Shares of Mallinckrodt (NYSE:MNK) have plunged 30% over the past three months. The drugmaker's stock started to rebound after the U.S. election, but that bounce is gone now. What happened? Another fiery attack from short-seller Andrew Left took its toll. Is Mallinckrodt just too risky to buy right now -- or does the latest drop present a buying opportunity?

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Is Left right?

Andrew Left accused Mallinckrodt CEO Mark Trudeau of committing securities fraud. This allegation stems from an Oct. 2015 conference call in which Trudeau was asked about the exposure to Medicare for Acthar gel, which is used for treatment of multiple sclerosis (MS) and several other indications. Trudeau replied that on an overall basis roughly 25% of Mallinckrodt's business came from Medicare, with Acthar's percentage being a little higher.

Left said that the Medicare Drug Spending Dashboard released by the Centers for Medicare and Medicaid Services (CMS) shows that the percentage of Acthar sales from Medicare is actually over 61%. He alleged that Trudeau has now "been caught red-handed" in a lie to investors.

Is Left right? Maybe not. For one thing, Trudeau was only asked about Medicare. Left included spending for both Medicare and Medicaid to calculate his percentage. Also, the Medicare Drug Spending Dashboard uses total product sales instead of net sales. It would make sense that Trudeau was thinking about net sales in his ballpark figures. 

A more serious concern

I don't think there would be a strong case against Trudeau for securities fraud. However, Left's latest attack stirred up renewed concerns of a more serious nature: Is Acthar really worth what Mallinckrodt is charging?

This question is important, because Acthar sales make up around 30% of Mallinckrodt's total revenue. On a per-patient basis, Acthar was the most expensive drug covered by Medicare in 2015. There are many who doubt the drug's price is justified.

Ilya Kister, assistant professor of neurology at New York University, and John R. Corboy, professor of neurology at the University of Colorado, recently wrote that "there is no evidence that ACTHar gel... is in any way superior to methylprednisolone for MS relapses" and that its current price makes routine use "difficult to justify." This view isn't new. Back in 2012, The New York Times reported that "doctors, insurance companies and investors are beginning to have doubts about whether the drug is really any better than much cheaper alternatives."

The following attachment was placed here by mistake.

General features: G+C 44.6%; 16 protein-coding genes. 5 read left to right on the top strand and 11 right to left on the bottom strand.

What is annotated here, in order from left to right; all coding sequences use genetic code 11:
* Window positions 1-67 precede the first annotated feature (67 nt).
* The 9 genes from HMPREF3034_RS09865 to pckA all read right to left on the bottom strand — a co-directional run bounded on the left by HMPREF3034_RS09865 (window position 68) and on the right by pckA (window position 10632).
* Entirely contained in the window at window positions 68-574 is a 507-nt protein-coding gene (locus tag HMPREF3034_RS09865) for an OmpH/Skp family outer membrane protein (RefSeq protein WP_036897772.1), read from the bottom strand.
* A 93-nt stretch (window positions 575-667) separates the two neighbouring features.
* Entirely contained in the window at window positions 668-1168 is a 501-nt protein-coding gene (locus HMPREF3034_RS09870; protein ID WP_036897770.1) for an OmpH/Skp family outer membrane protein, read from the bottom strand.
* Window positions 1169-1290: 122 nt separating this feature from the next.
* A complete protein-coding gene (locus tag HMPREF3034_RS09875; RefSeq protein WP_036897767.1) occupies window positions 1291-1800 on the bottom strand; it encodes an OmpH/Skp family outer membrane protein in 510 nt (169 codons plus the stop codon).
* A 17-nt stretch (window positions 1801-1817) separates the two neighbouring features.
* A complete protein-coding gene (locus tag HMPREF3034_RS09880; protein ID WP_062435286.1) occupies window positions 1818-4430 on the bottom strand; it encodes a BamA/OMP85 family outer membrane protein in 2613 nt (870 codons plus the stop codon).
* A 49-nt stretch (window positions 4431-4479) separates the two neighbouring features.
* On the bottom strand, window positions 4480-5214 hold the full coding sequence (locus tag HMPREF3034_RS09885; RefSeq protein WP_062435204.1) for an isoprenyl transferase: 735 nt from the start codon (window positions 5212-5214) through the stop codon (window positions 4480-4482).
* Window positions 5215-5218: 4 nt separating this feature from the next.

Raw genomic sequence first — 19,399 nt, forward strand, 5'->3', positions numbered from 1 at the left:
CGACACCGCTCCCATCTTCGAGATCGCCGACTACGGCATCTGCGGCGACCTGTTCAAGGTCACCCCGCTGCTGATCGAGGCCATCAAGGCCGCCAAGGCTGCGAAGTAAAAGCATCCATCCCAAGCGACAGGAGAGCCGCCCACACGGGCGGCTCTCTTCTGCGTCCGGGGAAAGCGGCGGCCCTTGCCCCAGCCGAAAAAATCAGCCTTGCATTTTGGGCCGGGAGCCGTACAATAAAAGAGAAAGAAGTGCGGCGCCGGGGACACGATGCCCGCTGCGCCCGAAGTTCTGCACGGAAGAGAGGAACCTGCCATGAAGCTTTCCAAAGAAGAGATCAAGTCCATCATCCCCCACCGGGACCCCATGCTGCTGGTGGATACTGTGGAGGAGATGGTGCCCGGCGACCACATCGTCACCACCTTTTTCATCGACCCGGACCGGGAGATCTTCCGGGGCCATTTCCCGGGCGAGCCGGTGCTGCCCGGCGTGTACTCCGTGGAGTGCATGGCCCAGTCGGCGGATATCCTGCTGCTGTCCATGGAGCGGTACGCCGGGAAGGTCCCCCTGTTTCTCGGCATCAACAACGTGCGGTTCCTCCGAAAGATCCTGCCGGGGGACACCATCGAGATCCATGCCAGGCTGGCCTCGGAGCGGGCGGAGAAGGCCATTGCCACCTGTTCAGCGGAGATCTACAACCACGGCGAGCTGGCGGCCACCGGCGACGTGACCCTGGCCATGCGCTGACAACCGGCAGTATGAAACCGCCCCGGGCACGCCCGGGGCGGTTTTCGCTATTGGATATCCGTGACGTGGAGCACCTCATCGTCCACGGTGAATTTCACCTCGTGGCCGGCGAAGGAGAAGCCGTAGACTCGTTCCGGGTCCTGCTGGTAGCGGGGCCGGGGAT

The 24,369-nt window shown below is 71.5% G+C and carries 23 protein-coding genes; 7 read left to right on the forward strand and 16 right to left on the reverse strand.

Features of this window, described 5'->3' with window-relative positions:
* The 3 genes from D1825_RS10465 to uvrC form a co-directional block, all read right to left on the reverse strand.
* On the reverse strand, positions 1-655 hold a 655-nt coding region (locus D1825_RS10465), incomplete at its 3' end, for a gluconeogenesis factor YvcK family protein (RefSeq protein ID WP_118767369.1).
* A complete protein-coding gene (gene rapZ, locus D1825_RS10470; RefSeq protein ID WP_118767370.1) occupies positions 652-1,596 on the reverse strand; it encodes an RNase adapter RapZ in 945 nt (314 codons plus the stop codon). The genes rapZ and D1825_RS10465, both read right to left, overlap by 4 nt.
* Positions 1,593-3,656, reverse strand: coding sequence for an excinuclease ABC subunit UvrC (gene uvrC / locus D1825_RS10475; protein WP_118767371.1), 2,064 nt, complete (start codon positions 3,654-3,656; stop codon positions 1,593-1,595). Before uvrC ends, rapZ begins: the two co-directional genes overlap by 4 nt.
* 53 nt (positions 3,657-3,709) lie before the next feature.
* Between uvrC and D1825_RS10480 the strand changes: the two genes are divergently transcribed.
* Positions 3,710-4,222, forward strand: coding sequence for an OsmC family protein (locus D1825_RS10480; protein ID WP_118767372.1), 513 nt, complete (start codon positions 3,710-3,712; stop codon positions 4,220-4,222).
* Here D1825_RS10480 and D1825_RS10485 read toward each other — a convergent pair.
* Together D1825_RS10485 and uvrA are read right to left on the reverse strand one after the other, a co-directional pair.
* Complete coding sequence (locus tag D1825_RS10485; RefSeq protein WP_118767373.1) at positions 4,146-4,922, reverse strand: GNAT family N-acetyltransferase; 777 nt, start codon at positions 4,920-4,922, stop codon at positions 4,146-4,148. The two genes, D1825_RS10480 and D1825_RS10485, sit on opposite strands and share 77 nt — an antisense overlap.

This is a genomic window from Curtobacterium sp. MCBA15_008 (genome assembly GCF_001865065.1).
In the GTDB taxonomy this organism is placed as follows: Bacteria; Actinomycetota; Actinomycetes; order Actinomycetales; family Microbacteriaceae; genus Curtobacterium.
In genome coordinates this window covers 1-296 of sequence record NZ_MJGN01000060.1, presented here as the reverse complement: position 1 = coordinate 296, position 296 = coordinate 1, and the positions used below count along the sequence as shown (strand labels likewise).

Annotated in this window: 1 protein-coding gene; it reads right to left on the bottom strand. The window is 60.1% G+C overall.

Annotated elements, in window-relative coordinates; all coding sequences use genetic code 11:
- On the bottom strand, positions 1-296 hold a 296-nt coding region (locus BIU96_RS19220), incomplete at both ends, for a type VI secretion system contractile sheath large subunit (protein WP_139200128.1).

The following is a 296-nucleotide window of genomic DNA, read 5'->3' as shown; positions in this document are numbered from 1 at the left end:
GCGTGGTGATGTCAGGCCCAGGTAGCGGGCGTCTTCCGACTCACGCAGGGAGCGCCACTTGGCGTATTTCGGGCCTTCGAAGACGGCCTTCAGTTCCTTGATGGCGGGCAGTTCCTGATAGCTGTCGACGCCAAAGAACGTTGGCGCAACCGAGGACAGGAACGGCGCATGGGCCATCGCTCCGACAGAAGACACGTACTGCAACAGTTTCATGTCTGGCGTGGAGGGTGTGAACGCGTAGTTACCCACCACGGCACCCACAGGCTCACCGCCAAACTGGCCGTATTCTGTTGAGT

Aetna (NYSE:AET) was one of the first health insurers to put tight restrictions on reimbursement for Acthar. A few months before that New York Times story was published in 2012, Aetna came close to dropping Acthar from its formulary completely. The insurer allowed payment for only one indication -- West syndrome (infantile spasms). Four years later, Aetna still maintains that there isn't enough clinical evidence to justify use of the drug for other indications.

Assessing the risk

While Andrew Left successfully renewed worries about Acthar, I'm not so sure Mallinckrodt's stock is truly riskier now than it was prior to his allegations. As I mentioned earlier, there doesn't seem to be enough substance to Left's accusations against Mark Trudeau to gain any real traction. Also, despite continued concerns about the pricing and efficacy of Acthar, I don't see any new obstacles on the horizon for Mallinckrodt.

It would have been a different story had the U.S. elections turned out differently. However, President-elect Donald Trump doesn't appear to have any plans to change how Medicare pays for prescription drugs. Mallinckrodt shouldn't have to worry too much about Medicare pushback on Acthar.

Mallinckrodt's shares now trade at less than seven times forward earnings. That makes the stock one of the cheapest healthcare alternatives available for investors. This low valuation is a direct result of fears about Acthar, which I think are overblown. Mallinckrodt isn't too risky to buy right now in my opinion. Concerns about its risk make it an even better buy than it was before.


This article represents the opinion of the writer, who may disagree with the “official” recommendation position of a Motley Fool premium advisory service. We’re motley! Questioning an investing thesis -- even one of our own -- helps us all think critically about investing and make decisions that help us become smarter, happier, and richer.